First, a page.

There are certainly many stories which should be told at Fort Snelling, but there are also some fundamentals which should be adhered to. The first one is that since the fort is a military installation, that is the prime story to be told. All other stories, while they may be very important, are peripheral to it. The second fundamental is that these stories all need to be fact-based. They should not be based on how one wishes or imagines things were. There are a vast amount of facts available on a wide variety of subjects, so lets use them.

    I want to see the Minnesota Historical Societies plans match the rhetoric they have put forth recently in various publications. There are a number of independent historians who have extensive knowledge about the fort, and they should be given a real seat at the table. Some of those historians meet regularly, with one notable group being the 19th Century Research Collaborative. It will be much easier for everyone — the Minnesota Historical Society, interested researchers and the general public, if the history is done right the first time. There is a lot of inaccurate or misleading information out there these days. Let’s keep it all respectful and accurate.

  4. Submitted by Stephanie Chappell on 04/03/2018 - 07:53 pm.

    Since 1825 Veterans have been Ft Snelling’s backbone

    Veterans need to remain the top focus at Fort Snelling. Exploring the rich and varied men and women who passed through Fort Snelling from original muster rolls, training, and discharge will carry visitors through moving, emotional and thought provoking reflection of eras and generations in America’s (and Minnesota’s) history. This will show Minnesota’s changing cultures without changing the goal of Fort Snelling as a proud military landmark.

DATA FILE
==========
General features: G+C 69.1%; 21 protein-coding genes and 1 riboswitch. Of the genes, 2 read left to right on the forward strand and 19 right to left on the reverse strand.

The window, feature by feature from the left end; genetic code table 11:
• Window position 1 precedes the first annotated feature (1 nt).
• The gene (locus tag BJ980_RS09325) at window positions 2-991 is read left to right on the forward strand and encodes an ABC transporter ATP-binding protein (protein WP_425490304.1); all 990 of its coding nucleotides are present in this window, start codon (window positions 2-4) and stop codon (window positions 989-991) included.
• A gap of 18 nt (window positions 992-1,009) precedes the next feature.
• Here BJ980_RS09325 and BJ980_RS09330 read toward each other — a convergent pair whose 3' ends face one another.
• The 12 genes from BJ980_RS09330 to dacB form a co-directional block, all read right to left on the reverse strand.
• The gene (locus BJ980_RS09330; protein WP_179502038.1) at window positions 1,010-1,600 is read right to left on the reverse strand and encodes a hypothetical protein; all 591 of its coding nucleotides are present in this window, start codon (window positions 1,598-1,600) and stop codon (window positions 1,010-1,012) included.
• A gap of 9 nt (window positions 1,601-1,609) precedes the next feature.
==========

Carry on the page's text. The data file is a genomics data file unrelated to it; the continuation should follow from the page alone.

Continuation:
The Minnesota Historical Society (MHS) has not been so bold to change the name of Minnesota’s first historic landmark prior to being awarded the requested $30 million for Fort Snelling. This year, MHS erased the name Historic Fort Snelling with its red, white and blue emblem and inserted Fort Snelling at Bdote with a triangular two tone blue geometric design. In doing so, MHS outright changed the focus from military installation to their idea of a cultural gathering place. No veteran groups were consulted. Historic Fort Snelling remains the name on State Historic Preservation Office documents.

    Fort Snelling served as the gateway to the Northwest in America’s early development. The fort sits atop a strategic bluff overlooking the junction of the Mississippi and Minnesota rivers. Today, some Dakota tribes refer to the rivers’ meeting place as Bdote. Bdote is marked with a symbolic monument and interpretive panels located inside Fort Snelling State Park at Thomas C. Savage visitor center.

    MHS is attempting to wipe out any sign of Minnesota’s treasured military landmark.